Old 11-20-2009, 06:51 AM
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i've done my almost
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I've heard the term "grateful alcoholic" a lot lately and I was curious as to why someone would we grateful they are an alcoholic?

I've finally, honestly, and thoroughly accepted I'm an alcoholic, but I do not feel grateful. Nor do I understand why I would feel grateful in the future? I do feel a sense of relief, but I'm not grateful for all the chaos and hurt I've caused.

Is this another part of acceptance? Is this something I can expect to feel after I've been sober for a while? After I've put some time between the consequences and more time in recovery?

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Old 11-20-2009, 06:54 AM
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Hi Kjell,

I didn't feel like a grateful alcoholic in the beginning either.

But, with time and some perspective I do feel that way. I am grateful for the enlightenment that recovery has brought to me. I am grateful to have reconnected to my spiritual self. I am grateful to have learned about 'me' for the first time of my life and believing in my self-worth. And, I am eternally grateful for the amazing friends I have met at SR. I am grateful for the peace that recovery has brought to my life.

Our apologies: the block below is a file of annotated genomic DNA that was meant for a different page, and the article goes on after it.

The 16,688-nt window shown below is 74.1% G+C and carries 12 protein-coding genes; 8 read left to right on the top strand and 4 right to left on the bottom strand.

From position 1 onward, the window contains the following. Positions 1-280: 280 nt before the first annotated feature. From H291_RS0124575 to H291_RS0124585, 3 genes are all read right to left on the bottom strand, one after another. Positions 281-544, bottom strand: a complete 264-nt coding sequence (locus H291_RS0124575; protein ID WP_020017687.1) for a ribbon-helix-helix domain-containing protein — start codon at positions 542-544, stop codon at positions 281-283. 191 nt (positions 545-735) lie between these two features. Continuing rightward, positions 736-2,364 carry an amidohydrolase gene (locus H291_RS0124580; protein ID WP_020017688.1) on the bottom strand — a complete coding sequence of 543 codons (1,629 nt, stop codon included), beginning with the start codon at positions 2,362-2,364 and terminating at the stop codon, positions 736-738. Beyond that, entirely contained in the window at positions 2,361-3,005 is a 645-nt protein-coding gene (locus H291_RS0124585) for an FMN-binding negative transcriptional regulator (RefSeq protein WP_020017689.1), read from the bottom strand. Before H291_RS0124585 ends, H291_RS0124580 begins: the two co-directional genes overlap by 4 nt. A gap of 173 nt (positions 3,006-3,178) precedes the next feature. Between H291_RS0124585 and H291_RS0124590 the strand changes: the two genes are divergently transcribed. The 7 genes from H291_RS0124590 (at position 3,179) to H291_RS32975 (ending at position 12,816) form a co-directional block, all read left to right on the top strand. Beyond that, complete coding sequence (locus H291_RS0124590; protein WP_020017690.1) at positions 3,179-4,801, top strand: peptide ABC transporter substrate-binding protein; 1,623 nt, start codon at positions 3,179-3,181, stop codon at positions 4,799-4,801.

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Old 11-20-2009, 06:56 AM
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I think you mean grateful recovering/recovered alcoholic?
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Old 11-20-2009, 07:13 AM
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I think it comes from being grateful to have figured out what was wrong, getting help and discovering a whole new life that's maybe even better then it was before the drinking ever started.